To make the process easier, try to carry over as many parts of the bike as possible. It’s recommended that you keep the motorcycle’s original fuel system (including the tank and fuel pump) as well as the complete exhaust system.
Besides the technical issues, don’t forget that car engines have to meet different standards than motorcycle engines. That’s why many of these car-motorcycle conversions are solely used on closed courses.
Consequently, if you want to drive your vehicle on the street, don’t forget to check the local laws to stay legal. Best practice is to contact local registration authorities for further advice.
If you’re comfortable building and you’ve decided to assemble your own car at any cost, here are the most important things to look out for.
The Base Car
As we’ve discussed, if you want to power a car with a motorcycle engine, the biggest concern is always the weight of the vehicle.
That’s why the most commonly used vehicles for these projects are the lightest cars on the market. Some of the most popular models are the Mini Cooper, Mercedes Smart, Mazda Miata, Opel Corsa, Fiat 500, and Peugeot 205/206.
These tiny cars weigh only 1,000-2,000 pounds without engines, which makes them an excellent base.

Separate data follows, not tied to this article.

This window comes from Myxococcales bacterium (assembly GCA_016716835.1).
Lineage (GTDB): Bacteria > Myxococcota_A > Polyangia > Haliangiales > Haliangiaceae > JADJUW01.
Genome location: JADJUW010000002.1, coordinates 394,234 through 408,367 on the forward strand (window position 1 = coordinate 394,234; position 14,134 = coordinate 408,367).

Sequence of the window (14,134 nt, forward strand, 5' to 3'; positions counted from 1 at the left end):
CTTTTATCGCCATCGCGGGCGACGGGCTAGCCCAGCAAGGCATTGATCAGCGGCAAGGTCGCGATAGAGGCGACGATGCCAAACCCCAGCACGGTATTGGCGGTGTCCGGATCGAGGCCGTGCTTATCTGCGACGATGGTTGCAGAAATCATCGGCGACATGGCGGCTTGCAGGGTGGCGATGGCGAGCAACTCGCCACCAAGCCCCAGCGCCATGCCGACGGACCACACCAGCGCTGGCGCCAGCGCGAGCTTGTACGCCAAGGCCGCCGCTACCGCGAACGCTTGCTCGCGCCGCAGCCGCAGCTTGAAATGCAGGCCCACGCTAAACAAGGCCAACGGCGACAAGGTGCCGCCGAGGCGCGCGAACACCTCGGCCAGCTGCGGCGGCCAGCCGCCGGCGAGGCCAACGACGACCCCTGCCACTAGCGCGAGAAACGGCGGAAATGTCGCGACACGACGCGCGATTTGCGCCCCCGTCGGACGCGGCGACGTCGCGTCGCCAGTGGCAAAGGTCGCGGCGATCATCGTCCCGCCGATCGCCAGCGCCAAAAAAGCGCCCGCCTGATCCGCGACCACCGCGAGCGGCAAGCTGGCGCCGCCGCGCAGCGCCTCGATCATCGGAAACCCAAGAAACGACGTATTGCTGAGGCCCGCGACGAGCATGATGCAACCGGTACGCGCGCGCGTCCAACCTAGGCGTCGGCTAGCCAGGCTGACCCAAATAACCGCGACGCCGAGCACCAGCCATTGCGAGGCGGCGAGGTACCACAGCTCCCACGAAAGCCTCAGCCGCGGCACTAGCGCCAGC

Besides these vehicles, vintage ‘microcars’ like Honda N600s or BMW Isetta are also commonly used for a car/motorcycle engine swap.
With the right engine and transmission, these crazy vehicles can beat many powerful cars on the drag strip!
Let’s talk about the power sources.
As a rule of thumb, for a motorcycle/car engine swap you need the biggest engine available.
More displacement result in more torque, which can move the vehicle much easier.
The most popular motorcycle engine used in cars is arguably the 1300cc, inline-4, Suzuki Hayabusa engine.
Regarding other models, any big-bore motorcycle engine can do the job, but the most commonly used models feature a displacement of 1000-1300cc.
Besides the Hayabusa, some of the best motorcycle engines for cars are as follows:
- Kawasaki ZX-12
- Kawasaki ZX-14
- Yamaha R1
- Suzuki GSX-R 1000
- Kawasaki ZX9
- Yamaha FJ 1200